test of public reaction

Committee of Public Safety

The Committee of Public Safety (Comité de salut public), set up by the National Convention on April 6, 1793, formed the de facto executive government of France during the Reign of Terror (1793-4) of the French Revolution. Under war conditions and with national survival seemingly at stake, the Jacobins under Robespierre centralized denunciations, trials, and executions under the supervision of this committee of first nine and then twelve members. The committee was responsible for thousands of executions, most by the guillotine, in what was known as the "Reign of Terror." Frenchmen were executed under the pretext of being a supporter of monarchy or against the revolution. The Committee ceased meeting in 1795.


The committee was formally composed of nine members, all selected by the National convention for one month at a time, without period limits. Its first members instated on April 6, 1793 were as follows, in order of election. Danton largely dominated the first committee from the time of his inauguration.

On July 10, the committee was recomposed and renamed the Grand Committee of Public Safety (le Grand Comité de salut public). Its members were vastly re-elected and the committee received extraordinary powers. In September 1793, the size of the committee was restructured to hold twelve members. It was almost completely dominated by Robespierre upon his election to the committee on July 27.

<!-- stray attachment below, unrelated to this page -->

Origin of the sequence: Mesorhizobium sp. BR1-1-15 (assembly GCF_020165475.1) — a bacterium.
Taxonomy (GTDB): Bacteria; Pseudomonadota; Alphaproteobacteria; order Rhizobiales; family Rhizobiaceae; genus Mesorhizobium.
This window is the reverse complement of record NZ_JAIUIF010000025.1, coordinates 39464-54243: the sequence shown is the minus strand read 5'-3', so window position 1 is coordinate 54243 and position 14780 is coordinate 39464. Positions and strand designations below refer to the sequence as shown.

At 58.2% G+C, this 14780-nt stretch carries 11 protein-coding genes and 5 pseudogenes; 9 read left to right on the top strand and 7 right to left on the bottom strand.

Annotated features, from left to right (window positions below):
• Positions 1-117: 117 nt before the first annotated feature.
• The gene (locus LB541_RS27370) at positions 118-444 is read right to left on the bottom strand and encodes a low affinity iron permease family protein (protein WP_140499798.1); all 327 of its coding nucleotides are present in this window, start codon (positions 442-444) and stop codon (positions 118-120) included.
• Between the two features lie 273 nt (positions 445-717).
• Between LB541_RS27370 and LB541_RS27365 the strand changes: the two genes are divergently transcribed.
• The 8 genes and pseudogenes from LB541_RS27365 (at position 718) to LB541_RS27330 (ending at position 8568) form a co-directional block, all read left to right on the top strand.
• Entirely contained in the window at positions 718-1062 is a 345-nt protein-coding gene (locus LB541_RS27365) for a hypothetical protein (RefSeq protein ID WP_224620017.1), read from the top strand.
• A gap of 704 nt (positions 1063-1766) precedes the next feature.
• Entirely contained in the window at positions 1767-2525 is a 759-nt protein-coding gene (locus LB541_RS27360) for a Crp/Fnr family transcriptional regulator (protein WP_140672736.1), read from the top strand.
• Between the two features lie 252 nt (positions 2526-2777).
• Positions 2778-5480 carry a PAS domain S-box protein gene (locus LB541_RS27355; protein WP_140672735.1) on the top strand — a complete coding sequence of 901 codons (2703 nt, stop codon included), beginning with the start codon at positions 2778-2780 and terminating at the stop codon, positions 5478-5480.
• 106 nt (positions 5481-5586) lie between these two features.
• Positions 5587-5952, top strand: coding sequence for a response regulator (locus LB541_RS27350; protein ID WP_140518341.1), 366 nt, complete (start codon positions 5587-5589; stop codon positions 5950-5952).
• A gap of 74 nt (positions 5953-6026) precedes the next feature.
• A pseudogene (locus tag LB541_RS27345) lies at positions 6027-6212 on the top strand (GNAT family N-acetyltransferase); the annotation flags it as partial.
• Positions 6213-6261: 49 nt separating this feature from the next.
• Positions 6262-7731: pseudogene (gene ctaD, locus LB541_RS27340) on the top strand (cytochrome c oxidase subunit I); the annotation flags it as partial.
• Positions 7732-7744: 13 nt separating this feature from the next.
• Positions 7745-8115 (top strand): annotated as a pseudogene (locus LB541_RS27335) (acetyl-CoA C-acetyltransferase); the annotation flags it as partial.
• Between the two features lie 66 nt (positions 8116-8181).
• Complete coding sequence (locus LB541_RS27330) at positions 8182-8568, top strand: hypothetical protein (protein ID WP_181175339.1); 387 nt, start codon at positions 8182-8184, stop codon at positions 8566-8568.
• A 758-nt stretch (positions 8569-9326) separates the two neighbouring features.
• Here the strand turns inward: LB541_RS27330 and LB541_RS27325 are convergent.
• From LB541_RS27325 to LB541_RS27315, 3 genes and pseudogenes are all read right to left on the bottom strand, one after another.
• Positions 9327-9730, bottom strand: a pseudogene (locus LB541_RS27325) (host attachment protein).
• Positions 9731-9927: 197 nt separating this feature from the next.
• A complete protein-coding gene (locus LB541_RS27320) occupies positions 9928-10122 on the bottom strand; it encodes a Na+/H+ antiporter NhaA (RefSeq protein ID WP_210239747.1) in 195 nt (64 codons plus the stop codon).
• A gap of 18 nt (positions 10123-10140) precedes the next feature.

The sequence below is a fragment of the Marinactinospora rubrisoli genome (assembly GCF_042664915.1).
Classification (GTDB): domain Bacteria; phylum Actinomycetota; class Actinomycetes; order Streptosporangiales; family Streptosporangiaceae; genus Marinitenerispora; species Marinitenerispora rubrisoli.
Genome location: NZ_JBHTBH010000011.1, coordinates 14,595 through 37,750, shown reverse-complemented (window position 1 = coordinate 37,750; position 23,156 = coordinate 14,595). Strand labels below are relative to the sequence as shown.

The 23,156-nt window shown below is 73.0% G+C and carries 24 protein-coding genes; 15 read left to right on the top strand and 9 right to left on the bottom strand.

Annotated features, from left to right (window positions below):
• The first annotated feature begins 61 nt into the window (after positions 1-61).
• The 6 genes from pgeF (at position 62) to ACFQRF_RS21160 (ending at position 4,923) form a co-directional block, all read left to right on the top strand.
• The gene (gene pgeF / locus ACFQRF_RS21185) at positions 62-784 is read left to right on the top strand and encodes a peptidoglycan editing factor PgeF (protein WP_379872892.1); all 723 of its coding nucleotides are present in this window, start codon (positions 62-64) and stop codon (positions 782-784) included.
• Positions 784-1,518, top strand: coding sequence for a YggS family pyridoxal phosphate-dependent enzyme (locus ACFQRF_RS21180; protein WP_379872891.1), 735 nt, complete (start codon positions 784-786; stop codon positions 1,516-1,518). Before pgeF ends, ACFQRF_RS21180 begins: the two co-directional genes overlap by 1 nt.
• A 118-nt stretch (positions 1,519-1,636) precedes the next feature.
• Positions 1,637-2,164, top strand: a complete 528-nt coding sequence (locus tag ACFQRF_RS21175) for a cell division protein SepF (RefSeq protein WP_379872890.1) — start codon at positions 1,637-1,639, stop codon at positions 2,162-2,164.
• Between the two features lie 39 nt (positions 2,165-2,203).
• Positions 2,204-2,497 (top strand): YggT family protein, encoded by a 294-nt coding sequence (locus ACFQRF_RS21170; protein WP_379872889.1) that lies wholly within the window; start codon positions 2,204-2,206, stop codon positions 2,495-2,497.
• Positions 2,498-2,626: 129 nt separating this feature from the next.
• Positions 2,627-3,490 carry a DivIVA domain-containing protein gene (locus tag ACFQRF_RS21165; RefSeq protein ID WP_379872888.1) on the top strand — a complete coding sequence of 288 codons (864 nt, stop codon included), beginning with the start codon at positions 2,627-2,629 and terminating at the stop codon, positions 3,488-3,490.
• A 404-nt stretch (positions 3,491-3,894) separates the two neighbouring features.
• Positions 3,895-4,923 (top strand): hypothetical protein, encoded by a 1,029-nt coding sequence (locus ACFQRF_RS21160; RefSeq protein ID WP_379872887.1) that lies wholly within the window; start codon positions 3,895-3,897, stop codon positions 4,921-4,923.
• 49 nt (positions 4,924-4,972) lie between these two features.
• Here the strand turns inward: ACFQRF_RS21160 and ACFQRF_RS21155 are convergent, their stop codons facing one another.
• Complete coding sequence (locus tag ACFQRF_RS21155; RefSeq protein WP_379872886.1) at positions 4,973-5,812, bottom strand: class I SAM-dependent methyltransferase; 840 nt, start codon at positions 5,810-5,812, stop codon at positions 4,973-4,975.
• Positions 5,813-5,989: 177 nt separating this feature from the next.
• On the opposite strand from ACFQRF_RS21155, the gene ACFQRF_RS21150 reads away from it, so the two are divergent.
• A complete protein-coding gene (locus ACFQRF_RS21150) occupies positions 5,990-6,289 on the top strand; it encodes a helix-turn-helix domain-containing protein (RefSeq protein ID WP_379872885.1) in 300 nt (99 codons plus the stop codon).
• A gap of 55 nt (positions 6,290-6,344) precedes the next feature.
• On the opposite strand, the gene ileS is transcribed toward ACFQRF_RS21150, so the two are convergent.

The committee was largely removed power on the Thermidorian reaction on July 27, 1794, effectively ending the reign of Terror and the de facto dictatorship of Robespierre, having mastered extraordinary powers after the execution of Danton and Hébert during the spring of 1794. He was himself guillotined the following day, along with most of the members of the committee having held factual power. The committee was formally replaced by a new constitution in 1795, ending the rule of the National Convention that had lasted from the proclamation of the republic in 1792.



  • Tens of thousands of French citizens were killed.
  • Many tens of thousands more were alienated from the Revolution
  • Grain shortages and hoarding caused by price controls.
  • The poor bore the burden of conscription and grain requisitions.
  • Hospitals, schools and charities were deprived of staff because of attacks on religious orders.
  • Deepening hostilities in the countryside over the dechristianisation campaign.

Prominent members

See also


  • R.R. Palmer Twelve Who Ruled (1941, ISBN 0-691-05119-4)

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